This content is from: Corner Office

Weekend Giant Reading: March 13 – 15, 2015

Welcome to the weekend. Here’s some of the top stories from the past week.

Welcome to the weekend. Here’s some of the top stories from the past week:

- SDFs: China’s new $40 billion Silk Road Fund will be, according to Chinese officials, purely profit seeking; it will not seek any developmental or political objectives whatsoever by investing along the silk road ... Well, except for, as the new chief just said, to boost China’s clout abroad. But just that one non-financial objective. Other than that, it’ll be all financial, all the time.

- Newsflash I: Research shows that long-term investors’ behavior in the real world can best be described as “short-term behavior.” Oh you don’t say ...

- Newsflash II: Research shows “no evidence” that the advice given by investment consultants to pension funds “adds value.” Huh, no kidding ...

- Make it Rain I: Montana Republicans voted down a new wealth fund this week. And here’s a gem of a quote that describes the (flawed) logic of the Republican position: “When the boom is happening is when the money is needed most.” Um, dude, the research is pretty clear on this one: Volatile commodity revenues negatively impact growth in resource-rich states. So establishing a fund that can smooth revenues and allow for prudent fiscal policy is, in fact, a very good idea. Making it rain in boom times? Not a good idea.

-Make it Rain II: Acid rain that is. The ethical and environmental darling of the sovereign wealth fund world, Norway’s NBIM, just rained £20 billion onto oil & gas companies in 2014.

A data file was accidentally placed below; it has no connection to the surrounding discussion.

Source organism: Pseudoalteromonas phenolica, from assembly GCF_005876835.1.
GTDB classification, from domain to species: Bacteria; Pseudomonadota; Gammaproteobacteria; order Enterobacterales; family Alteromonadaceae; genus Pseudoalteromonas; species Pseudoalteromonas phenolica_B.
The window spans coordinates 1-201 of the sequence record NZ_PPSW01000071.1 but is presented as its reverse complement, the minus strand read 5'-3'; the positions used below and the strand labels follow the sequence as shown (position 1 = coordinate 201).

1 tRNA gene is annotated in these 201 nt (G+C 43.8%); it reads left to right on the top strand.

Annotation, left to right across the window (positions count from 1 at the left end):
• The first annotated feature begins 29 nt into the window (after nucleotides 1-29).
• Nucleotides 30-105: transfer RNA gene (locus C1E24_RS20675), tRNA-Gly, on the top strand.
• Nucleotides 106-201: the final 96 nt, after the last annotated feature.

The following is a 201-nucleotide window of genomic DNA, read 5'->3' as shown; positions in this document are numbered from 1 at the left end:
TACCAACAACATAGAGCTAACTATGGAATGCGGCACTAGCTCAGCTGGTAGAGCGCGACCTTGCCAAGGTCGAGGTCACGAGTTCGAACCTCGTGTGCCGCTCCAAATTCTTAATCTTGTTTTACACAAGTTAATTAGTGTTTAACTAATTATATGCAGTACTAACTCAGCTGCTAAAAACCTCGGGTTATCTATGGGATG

- Package Deal: The China Investment Corp. is is now offering countries in emerging markets “package deals” in which they offer funding for infrastructure, oil, gas and agriculture in one fell swoop. (As in, you’ll help me build the infrastructure to help me export my oil, gas and food to you? Awesome.)

- Short Your Friends: Here’s how Norway’s sovereign fund thinks about trading government bonds in Europe: “Our general strategy is to use occasions of market dislocation.” Diplomatic? No. But it at least offers some insight into Norway’s widely-reported “Iceland short” from the financial crisis ...

- The Fee Machine I: Increasing fees and costs have pushed the the UK’s Pension Protection Fund to consider in-sourcing its asset management. About time.

- The Fee Machine II: The NAPF Chairman gets it: “It’s about the recognition that, in a low interest (rate) world, every pound lost in inefficiencies or excessive charges is a pound lost in return ... invest smarter.” Preach on.

- Catalytic Capital: The U.K. venture space is taking off thanks to a doubling of early stage equity checks coming from ... the government.

- Lobbying: Large infrastructure investors have come together to create a global lobbying group to champion their cause.

Have a great weekend!

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